The Emerging Consensus on Zoning

A recent piece in The Washington Post illuminates an often overlooked obstacle to economic mobility:

In recent years, and especially over the last few months, economists and other public policy experts across the political spectrum have come to realize that zoning rules are a major obstacle to affordable housing and economic opportunity for the poor and lower middle class. By artificially restricting new construction, zoning and other similar land-use restrictions greatly increase the price of housing, and prevents the market from adjusting to increasing demand. This emerging consensus is a good sign, though it may be difficult to translate it into effective policy initiatives.

We’ve highlighted zoning here before, especially from more market-oriented economists. Yet, there seems to be a growing bipartisan consensus. Good thing too:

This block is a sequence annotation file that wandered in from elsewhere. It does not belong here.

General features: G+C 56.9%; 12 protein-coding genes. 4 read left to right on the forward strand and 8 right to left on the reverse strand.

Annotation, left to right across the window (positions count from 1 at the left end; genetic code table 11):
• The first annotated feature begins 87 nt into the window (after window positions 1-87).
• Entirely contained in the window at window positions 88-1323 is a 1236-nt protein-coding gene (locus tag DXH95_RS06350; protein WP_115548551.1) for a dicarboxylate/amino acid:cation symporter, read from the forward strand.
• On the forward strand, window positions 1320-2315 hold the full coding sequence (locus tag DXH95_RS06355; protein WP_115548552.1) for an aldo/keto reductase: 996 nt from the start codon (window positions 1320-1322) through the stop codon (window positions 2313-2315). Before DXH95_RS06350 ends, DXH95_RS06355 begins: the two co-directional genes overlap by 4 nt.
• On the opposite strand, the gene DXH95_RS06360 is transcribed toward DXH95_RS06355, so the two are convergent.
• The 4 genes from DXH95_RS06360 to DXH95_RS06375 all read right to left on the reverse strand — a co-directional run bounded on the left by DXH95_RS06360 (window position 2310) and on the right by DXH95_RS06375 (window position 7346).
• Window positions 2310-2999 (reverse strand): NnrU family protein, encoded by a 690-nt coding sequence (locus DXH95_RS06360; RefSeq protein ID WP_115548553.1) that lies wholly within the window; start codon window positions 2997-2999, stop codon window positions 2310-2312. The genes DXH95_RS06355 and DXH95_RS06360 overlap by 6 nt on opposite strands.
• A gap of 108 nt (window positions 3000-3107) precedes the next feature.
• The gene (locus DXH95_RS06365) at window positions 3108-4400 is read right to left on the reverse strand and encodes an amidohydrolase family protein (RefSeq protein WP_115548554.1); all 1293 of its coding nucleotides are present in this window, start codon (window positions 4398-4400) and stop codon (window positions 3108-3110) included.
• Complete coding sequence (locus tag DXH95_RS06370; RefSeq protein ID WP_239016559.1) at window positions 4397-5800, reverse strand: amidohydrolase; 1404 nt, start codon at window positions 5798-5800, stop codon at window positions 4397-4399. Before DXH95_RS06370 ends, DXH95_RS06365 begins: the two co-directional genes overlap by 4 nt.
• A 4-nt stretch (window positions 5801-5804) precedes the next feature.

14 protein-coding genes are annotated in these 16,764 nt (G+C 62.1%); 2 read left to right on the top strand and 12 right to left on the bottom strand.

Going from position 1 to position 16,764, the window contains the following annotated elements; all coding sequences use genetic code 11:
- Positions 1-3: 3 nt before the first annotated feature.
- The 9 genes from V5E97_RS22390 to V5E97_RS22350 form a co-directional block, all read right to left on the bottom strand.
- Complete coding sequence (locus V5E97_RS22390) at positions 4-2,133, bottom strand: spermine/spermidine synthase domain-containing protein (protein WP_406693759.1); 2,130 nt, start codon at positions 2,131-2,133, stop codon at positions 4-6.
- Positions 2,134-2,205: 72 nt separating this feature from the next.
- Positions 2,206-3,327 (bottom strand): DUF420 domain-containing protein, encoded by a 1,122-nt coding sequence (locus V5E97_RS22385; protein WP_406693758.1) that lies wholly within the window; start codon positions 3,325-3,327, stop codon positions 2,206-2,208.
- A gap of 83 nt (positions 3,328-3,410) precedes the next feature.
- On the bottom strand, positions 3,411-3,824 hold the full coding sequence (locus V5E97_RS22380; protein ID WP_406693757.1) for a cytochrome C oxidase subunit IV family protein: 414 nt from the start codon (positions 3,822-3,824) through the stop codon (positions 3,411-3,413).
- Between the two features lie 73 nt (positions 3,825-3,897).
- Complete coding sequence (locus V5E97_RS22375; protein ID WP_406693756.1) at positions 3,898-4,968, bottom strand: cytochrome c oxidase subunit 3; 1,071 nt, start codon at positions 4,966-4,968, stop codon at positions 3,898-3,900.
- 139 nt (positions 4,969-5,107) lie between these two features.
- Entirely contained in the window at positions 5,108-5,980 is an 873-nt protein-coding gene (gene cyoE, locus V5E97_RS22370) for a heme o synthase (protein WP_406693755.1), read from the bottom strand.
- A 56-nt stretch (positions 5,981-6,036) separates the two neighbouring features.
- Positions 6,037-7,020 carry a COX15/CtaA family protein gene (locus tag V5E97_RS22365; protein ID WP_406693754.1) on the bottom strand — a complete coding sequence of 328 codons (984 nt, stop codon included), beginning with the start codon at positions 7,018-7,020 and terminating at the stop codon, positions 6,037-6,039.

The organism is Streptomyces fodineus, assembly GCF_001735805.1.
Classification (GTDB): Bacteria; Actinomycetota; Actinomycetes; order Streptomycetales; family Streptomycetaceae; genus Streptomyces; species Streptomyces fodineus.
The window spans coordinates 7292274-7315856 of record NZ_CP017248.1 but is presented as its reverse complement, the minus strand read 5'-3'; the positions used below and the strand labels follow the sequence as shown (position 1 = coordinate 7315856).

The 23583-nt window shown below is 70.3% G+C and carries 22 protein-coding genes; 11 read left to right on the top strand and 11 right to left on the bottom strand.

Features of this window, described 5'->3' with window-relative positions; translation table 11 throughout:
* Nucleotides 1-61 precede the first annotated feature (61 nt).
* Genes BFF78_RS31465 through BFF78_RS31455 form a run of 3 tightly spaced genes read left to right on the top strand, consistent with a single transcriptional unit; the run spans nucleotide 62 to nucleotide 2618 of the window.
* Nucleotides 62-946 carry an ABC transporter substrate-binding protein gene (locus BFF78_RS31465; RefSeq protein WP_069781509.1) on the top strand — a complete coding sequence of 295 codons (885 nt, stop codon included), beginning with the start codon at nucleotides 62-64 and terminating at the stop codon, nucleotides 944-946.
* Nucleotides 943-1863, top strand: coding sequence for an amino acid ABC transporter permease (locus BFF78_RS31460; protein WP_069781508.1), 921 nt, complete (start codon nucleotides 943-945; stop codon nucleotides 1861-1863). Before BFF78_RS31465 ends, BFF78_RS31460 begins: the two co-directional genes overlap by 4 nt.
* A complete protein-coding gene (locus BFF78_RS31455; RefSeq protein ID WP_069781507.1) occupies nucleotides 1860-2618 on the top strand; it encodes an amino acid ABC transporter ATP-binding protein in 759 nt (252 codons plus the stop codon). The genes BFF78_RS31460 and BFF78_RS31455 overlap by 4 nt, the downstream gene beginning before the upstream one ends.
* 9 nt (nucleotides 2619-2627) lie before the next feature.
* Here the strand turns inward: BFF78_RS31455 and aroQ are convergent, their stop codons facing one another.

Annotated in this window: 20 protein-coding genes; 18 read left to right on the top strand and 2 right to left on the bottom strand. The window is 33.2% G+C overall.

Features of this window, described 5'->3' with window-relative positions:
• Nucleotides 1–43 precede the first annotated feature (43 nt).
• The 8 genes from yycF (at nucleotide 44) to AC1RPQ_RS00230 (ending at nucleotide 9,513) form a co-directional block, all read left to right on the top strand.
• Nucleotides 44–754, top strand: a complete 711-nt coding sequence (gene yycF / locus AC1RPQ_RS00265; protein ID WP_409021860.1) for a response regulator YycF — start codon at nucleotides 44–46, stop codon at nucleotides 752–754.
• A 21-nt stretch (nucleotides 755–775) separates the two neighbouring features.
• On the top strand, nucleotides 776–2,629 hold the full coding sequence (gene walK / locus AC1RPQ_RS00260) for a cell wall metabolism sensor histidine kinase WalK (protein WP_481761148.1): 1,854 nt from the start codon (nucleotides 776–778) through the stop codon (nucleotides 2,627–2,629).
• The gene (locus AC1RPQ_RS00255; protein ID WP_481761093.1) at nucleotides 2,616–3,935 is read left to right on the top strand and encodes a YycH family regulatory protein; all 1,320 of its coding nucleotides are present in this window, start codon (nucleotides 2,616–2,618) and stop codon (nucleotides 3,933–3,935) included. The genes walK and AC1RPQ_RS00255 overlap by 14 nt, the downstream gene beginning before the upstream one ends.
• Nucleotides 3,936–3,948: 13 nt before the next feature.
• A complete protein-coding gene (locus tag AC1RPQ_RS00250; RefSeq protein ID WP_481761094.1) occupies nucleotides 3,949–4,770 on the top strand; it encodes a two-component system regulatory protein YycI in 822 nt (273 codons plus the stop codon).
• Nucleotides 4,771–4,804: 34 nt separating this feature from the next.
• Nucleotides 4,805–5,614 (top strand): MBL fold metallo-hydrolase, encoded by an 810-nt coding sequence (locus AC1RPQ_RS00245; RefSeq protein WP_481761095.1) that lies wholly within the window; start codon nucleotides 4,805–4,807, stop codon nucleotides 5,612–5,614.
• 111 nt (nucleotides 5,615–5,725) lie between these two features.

The growing left-wing critique of zoning is particularly significant because the most liberal cities also tend to be ones with the most restrictive zoning laws, and the highest housing costs. In earlier posts on this subject, I have argued that this tendency is probably the result of voters’ ignorance of the effects of zoning, rather than callous indifference to the needs of the poor. Nonetheless, it would be good if more politically influential liberals become aware of the problem, and began advocate measures to curb zoning.

The whole piece is worth reading. Check it out.